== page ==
Amazon Workers Plan Global Black Friday Strike Demanding Better Wages And Tax Accountability

Amazon Inc

Amazon employees worldwide are planning to strike on one of the busiest shopping days of the year

The strikes are set to take place at factories, warehouses, data centers, corporate offices and oil refineries across the world, including sites in Minnesota, California, Boston and New York City. The plan is to organize the work stoppage for Black Friday in more than 20 countries including India, Germany and the U.S.

Workers and activists are expected to protest as part of a campaign led by “Make Amazon Pay,” a coalition of 70 trade unions and organizations including Greenpeace, Oxfam, and Amazon Workers International.

Individuals everywhere “from oil refineries, to factories, to warehouses, to data centers, to corporate offices” are expected to participate in the November 26 event, according to the campaign.

Make Amazon Pay is organizing the Black Friday protests to demand the retail giant raise wages, pay more taxes and reduce its carbon footprint, according to its website.

“The pandemic has exposed how Amazon places profits ahead of workers, society, and our planet,” Make Amazon Pay wrote in a list of demands shared on its website. “Amazon takes too much and gives back too little. It is time to Make Amazon Pay.”

Make Amazon Pay published a list of 25 demands on its website that include raising wages and extending paid sick leave, offering unions access to Amazon worksites, committing to zero emissions by 2030 and paying taxes in full by “ending tax abuse through profit shifting, loopholes and the use of tax havens, and providing full tax transparency.”

Make Amazon Pay’s demands also include better job security, and “suspending the harsh productivity and surveillance regime Amazon has used to squeeze workers.”

Pay Back To Society

The coalition also calls for a “pay back to society” that includes enhanced sustainability efforts, increased transparency over data and privacy, and ending partnerships with police forces and immigration authorities that are “institutionally racist.”

A Failed System

“Amazon is not alone in these bad practices but it sits at the heart of a failed system that drives the inequality, climate breakdown, and democratic decay that scar our age,” Make Amazon Pay wrote in its demands.

The trillion-dollar company and its founder, billionaire Jeff Bezos, have recently come under fire for a myriad of issues. The company faces a number of antitrust investigations from a number of entities, including regulators in the U.S., Canada and the European Union, and is frequently accused of overworking its employees while offering inadequate wages. U.S. President Joe Biden and others have also criticized the amount of taxes the company pays.

Bezos acknowledged in an April letter to shareholders that Amazon needs “to do a better job for our employees.”

Despite the pushback, the ongoing coronavirus pandemic has helped Bezos become the first person in history with a net worth surpassing $200 billion.

The group’s demands are split into five categories: workplace improvements, job security, respect for workers’ rights, sustainable operations and paying back society. Workplace improvements include improving pay, adding hazard pay, providing adequate break time, extending paid sick leave and disclosing COVID-19 protocols.

For job security, the group wants the end of forms of casual employment and contractors while reinstating employees fired for organizing protests. Respecting workers’ rights focuses primarily on allowing employees to form a union and for Amazon to not conduct union-busting tactics.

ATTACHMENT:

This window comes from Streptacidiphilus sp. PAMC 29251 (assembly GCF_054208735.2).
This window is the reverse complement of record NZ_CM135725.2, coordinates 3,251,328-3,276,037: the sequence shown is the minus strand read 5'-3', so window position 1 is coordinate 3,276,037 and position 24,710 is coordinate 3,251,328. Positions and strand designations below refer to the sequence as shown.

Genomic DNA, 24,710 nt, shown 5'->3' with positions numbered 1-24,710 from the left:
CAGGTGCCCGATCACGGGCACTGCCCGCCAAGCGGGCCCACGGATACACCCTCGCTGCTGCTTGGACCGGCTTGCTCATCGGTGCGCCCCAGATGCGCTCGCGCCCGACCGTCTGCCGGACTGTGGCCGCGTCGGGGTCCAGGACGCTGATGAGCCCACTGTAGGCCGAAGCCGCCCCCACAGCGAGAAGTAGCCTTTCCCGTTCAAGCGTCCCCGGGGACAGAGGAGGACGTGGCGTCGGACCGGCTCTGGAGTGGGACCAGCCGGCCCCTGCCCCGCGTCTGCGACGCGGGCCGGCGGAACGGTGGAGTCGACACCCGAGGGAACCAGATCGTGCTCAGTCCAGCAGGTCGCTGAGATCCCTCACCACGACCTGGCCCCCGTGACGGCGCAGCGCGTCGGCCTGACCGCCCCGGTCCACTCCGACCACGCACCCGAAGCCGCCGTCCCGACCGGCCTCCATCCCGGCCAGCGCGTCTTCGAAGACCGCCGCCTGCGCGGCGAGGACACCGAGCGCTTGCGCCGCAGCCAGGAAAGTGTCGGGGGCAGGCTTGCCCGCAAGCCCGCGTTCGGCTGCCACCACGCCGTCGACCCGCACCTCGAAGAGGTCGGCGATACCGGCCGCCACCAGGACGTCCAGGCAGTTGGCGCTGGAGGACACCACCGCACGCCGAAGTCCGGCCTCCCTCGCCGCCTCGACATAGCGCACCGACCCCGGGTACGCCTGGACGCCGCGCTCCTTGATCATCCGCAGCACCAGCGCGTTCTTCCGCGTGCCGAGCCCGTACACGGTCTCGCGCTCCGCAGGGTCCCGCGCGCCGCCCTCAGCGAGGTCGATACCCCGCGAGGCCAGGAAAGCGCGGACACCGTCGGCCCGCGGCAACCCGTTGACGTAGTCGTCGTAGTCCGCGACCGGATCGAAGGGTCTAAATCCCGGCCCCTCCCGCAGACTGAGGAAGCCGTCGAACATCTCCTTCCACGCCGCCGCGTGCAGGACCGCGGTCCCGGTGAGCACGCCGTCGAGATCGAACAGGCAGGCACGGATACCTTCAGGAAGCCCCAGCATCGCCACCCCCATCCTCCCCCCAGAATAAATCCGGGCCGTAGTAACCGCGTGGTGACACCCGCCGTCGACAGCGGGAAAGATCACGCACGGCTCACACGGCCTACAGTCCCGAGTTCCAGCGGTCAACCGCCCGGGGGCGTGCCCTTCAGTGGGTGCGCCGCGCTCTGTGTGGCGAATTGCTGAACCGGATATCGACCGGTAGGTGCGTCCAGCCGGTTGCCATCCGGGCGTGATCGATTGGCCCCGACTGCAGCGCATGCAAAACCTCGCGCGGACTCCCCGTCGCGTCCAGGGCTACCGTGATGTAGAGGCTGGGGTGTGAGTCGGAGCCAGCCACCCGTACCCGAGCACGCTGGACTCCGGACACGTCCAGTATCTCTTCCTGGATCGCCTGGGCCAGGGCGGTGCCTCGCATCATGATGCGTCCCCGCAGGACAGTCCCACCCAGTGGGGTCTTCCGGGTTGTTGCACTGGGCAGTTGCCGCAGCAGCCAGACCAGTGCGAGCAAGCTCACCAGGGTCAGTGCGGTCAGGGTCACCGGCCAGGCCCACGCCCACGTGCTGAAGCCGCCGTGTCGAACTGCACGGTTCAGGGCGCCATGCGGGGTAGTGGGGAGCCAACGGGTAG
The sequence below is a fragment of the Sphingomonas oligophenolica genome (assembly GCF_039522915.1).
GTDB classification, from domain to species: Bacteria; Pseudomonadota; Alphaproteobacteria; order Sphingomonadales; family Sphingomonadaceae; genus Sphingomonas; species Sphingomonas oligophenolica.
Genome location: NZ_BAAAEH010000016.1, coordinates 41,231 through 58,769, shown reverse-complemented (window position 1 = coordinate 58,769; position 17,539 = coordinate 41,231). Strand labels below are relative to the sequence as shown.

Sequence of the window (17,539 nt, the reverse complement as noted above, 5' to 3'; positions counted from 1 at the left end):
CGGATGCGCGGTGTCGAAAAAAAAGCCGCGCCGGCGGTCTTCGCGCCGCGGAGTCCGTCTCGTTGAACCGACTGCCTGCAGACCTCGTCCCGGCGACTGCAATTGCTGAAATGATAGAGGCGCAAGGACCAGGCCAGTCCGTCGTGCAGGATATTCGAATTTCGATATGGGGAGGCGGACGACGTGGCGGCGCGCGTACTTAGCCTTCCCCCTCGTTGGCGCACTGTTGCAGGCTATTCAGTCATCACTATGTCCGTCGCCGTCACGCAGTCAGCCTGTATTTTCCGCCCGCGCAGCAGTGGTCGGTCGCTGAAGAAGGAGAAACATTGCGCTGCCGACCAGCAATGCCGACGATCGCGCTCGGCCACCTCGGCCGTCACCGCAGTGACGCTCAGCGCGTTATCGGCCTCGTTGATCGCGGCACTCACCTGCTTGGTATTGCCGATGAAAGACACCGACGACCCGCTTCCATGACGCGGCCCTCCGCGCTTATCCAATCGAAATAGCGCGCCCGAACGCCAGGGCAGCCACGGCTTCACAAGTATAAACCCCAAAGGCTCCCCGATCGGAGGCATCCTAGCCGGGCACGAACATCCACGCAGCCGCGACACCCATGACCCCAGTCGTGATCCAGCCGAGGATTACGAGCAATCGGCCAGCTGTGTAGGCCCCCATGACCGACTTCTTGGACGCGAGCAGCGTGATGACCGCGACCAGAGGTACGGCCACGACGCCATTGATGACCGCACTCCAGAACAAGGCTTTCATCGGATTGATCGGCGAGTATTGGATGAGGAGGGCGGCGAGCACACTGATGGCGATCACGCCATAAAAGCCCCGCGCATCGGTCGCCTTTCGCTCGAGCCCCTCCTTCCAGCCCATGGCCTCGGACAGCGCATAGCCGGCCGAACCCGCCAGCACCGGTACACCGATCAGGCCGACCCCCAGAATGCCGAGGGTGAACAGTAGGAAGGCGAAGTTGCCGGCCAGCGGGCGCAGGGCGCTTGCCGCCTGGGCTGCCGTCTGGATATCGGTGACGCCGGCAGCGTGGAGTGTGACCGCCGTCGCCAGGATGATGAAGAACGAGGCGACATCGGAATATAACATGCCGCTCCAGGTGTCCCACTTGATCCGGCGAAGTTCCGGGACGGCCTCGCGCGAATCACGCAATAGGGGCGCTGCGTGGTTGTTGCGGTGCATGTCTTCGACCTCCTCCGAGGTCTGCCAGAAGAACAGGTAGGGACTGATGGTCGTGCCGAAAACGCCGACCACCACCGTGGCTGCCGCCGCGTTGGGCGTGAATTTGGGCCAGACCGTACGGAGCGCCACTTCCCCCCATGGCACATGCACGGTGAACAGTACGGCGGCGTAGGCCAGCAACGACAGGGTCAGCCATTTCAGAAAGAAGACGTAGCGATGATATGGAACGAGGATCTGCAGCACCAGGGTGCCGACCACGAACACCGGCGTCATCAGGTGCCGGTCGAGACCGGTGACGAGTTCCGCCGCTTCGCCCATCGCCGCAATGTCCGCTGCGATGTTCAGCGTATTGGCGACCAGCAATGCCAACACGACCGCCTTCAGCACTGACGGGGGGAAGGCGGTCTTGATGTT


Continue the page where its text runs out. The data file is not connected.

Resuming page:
Amazon says it has already made headway on these demands.

“These groups represent a variety of interests, and while we are not perfect in any area, if you objectively look at what Amazon is doing in each one of these areas you will see that we do take our role and our impact very seriously,” Amazon spokesperson Kelly Nantel said in a statement Wednesday.

Nantel did not say how the protests would affect holiday shoppers.

Last year, there was a similar call for a workers’ strike on Black Friday after Amazon’s sales rose sharply during the COVID pandemic.

The protests come amid growing dissent from Amazon employees over working conditions, including long hours, low pay, and complex performance review systems.

Union-busting Tactics

The rise of Make Amazon Pay also follows a fraught push for unionization across the company, including most recently at an Amazon warehouse in Staten Island which filed for a union vote last month. The e-commerce giant became embroiled in controversy earlier this year after reports surfaced that it allegedly participated in union-busting tactics that may have thwarted a vote at a warehouse in Alabama.

As part of the Make Amazon Pay effort, the campaign also accused Amazon of dodging taxes. According to a ProPublica report published in June, its founder Jeff Bezos did not pay any income taxes between 2006 and 2018. He is currently the richest person in the world with a net worth of $210.7 billion.

“During the COVID-19 pandemic, Amazon became a trillion dollar corporation, with Bezos becoming the first person in history to amass $200 billion in personal wealth,” Make Amazon Pay wrote on its website. “Meanwhile, Amazon warehouse workers risked their lives as essential workers, and only briefly received an increase in pay.”

Make Amazon Pay was first formed in 2020 and has since helped drive a series of strikes and protests against company policies, particularly as unrest mounted during the pandemic.

“Amazon’s wealth has increased so much during the pandemic that its owners could pay all 1.3 million of its employees a $690,000 COVID bonus and still be as rich as they were in 2020,” a video states on the Make Amazon Pay website.

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